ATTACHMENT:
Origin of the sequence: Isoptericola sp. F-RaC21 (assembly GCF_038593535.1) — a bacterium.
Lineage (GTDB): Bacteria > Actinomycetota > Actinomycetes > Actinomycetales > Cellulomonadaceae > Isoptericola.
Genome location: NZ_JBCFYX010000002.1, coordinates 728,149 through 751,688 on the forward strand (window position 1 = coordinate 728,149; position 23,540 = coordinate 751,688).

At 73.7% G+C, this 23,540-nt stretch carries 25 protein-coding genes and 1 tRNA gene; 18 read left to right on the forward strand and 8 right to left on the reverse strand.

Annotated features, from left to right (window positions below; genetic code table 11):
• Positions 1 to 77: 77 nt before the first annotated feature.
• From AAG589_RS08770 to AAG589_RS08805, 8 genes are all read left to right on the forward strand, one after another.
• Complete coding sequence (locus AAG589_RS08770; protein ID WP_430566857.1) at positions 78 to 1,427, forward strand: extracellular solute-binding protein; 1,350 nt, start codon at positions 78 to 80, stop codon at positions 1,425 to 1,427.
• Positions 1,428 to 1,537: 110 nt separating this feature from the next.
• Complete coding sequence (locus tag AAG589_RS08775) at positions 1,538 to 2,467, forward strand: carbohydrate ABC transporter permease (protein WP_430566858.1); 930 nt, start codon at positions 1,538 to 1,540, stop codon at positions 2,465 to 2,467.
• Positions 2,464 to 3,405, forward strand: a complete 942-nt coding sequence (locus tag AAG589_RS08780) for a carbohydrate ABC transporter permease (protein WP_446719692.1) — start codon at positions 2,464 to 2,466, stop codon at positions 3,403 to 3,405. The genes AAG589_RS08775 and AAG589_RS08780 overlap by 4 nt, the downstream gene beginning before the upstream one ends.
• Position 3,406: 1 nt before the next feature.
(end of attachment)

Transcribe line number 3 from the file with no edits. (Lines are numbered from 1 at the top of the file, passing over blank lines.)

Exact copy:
Genome location: NZ_JBCFYX010000002.1, coordinates 728,149 through 751,688 on the forward strand (window position 1 = coordinate 728,149; position 23,540 = coordinate 751,688).